The story of MM, Helga and the flying car.

I haven’t done a WordPress challenge for ages, but today’s challenge struck a chord: “Share a time when you narrowly avoided disaster.” This is a post I wrote a long time ago about a hair-raising experience in my VW that would have cost me my life if I’d been a few seconds later on my schedule.  

I bought Helga when I finished my degree. My grandfather had left me some money a long time before “to give me a good start in life”. And the best way I could get where I wanted to go – France – was with four wheels.  When I answered the small ad, I literally cracked for this shiny VW with her generous curves, round eyes and military green sheen. I could have sworn I saw her chrome bumper smiling at me in the Norfolk sunshine. Her left-hand drive made her the ideal companion, and the price was more than affordable. How could I resist?

Helga has accompanied us everywhere on our travels except for the U.S, meaning that she’s probably had as many number plates as James Bond had passports. Our obstinacy to keep her has resulted in the car equivalent of cosmetic surgery and a heart transplant over the years. After more than twenty years of TLC, “Helga” the 32 year-old VW Beetle still purrs and shines her way through the local countryside; she has become a collector’s item that makes girls go wobbly at the knees, and Bigfoot knows it. He has his eagle eye on her for his student days, but he’ll have to push his mother off a cliff first.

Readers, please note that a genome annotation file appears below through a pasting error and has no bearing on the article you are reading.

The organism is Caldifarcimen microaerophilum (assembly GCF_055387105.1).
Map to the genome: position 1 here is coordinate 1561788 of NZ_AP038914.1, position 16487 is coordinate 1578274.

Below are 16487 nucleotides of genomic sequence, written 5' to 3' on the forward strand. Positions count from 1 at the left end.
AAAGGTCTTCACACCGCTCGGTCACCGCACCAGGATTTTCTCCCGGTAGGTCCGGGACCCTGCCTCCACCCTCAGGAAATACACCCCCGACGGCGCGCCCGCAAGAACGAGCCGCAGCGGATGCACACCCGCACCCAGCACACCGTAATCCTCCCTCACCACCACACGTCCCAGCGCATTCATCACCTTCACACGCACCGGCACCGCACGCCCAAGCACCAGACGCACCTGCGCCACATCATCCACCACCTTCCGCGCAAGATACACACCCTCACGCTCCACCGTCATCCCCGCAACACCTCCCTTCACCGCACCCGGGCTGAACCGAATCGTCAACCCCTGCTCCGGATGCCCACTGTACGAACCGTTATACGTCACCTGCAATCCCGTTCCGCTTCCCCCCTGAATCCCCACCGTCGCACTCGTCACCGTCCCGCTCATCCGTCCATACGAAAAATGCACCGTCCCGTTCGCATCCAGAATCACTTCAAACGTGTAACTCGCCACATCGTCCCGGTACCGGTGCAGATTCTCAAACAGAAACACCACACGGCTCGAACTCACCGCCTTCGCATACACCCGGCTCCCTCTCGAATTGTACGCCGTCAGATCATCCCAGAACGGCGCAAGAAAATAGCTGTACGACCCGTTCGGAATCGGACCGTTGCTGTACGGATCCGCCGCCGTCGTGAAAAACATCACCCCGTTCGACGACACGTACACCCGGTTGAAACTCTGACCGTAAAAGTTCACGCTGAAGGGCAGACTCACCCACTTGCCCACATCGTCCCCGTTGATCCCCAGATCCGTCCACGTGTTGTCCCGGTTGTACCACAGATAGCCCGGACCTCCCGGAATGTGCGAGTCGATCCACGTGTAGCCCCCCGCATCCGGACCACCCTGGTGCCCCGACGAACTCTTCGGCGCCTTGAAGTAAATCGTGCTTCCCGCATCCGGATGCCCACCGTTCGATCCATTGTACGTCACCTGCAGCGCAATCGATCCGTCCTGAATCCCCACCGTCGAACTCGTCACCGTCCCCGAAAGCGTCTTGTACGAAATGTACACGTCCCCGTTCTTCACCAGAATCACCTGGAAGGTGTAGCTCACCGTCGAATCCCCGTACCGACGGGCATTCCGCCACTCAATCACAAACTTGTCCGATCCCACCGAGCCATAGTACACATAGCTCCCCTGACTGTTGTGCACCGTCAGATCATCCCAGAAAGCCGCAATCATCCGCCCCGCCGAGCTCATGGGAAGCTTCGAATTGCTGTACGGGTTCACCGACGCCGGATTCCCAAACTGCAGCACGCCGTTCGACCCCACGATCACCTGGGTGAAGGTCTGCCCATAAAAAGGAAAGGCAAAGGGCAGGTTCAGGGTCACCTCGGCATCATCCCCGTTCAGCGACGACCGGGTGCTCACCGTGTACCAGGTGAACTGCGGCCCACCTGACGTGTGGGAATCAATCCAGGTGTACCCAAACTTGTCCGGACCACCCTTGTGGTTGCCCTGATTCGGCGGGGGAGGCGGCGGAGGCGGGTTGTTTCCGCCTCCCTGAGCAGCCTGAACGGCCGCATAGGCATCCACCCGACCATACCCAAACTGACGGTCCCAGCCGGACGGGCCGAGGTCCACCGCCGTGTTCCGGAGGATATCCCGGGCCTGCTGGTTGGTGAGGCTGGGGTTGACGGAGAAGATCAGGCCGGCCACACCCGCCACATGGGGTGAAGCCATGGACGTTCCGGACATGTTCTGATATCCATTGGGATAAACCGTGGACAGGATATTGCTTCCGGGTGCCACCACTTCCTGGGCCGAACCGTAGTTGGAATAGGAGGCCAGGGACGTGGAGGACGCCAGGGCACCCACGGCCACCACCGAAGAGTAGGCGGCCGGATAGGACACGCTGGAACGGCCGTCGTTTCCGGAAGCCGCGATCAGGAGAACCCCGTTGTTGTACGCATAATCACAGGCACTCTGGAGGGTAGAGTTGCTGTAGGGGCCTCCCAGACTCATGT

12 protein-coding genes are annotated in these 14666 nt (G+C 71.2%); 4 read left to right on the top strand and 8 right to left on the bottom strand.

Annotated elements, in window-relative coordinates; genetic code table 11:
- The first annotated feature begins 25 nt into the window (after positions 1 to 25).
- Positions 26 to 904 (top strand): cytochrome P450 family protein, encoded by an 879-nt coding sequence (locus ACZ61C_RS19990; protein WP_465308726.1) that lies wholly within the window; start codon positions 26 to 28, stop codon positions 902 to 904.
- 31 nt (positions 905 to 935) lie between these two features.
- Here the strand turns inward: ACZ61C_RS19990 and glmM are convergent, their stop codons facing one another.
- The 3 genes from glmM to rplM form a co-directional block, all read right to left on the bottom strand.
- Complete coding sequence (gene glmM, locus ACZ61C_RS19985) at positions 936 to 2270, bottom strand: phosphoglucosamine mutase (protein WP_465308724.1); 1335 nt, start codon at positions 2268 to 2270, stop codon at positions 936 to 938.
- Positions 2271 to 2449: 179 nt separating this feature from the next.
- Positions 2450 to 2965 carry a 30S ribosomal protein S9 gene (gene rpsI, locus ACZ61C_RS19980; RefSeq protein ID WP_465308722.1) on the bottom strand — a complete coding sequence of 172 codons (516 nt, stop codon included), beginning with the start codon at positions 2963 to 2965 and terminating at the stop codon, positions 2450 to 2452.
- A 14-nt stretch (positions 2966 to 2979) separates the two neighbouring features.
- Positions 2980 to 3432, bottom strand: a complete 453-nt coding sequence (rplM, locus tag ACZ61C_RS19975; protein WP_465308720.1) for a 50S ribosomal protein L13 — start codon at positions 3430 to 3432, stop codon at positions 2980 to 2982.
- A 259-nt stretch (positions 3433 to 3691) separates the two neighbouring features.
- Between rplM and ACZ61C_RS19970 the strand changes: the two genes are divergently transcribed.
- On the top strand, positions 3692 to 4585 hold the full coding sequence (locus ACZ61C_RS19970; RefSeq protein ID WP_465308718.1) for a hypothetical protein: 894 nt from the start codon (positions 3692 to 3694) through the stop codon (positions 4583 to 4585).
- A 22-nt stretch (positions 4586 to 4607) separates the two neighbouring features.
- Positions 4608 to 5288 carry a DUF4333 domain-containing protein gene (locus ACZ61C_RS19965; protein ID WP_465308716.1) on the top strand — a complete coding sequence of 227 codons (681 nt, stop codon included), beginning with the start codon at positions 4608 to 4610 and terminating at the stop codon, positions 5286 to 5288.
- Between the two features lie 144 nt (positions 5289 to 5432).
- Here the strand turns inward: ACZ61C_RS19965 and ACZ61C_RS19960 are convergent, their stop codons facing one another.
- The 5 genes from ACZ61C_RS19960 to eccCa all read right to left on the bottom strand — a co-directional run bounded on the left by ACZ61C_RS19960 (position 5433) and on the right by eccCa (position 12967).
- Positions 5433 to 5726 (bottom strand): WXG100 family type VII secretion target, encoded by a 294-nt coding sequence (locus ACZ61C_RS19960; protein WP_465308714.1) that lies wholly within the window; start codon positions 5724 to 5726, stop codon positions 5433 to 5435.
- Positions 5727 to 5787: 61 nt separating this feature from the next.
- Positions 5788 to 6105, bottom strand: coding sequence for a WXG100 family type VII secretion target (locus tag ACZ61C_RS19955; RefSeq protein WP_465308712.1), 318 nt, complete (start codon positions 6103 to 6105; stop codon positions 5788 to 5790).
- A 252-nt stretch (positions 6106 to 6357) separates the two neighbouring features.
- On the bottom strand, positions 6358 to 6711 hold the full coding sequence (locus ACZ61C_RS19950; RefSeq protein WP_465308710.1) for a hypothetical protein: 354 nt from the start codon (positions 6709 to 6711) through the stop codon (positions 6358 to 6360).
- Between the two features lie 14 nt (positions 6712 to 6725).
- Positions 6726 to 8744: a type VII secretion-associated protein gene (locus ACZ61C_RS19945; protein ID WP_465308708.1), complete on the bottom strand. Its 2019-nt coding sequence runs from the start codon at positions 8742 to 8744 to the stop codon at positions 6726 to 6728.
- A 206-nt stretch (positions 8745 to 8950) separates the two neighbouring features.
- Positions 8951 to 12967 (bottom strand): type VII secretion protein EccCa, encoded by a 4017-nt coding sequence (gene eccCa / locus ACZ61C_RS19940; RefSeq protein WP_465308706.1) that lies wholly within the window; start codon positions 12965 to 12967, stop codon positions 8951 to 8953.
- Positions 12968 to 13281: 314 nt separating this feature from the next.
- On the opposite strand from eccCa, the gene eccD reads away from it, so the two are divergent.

Dean Jones in The Love Bug.

How Bigfoot imagines he will be with his Love bug (Photo credit: Wikipedia)

Helga and I have had some pretty hair-raising experiences together. One close shave in particular made Helga my lucky star: that day back in 1991 when I had an encounter with a flying car as I chugged down the motorway between Portsmouth and Southampton on my way home from work. I kid ye not. What happens when wheels that are turning too fast on a motorway hit loose gravel? They skid. That’s how the Fiat Uno travelling in the opposite direction walloped headfirst into the crash barrier then flipped neatly up into the sky before my eyes like a giant white tiddlywink. It was one of those slow-motion moments you see in Starsky and Hutch, except this was real life.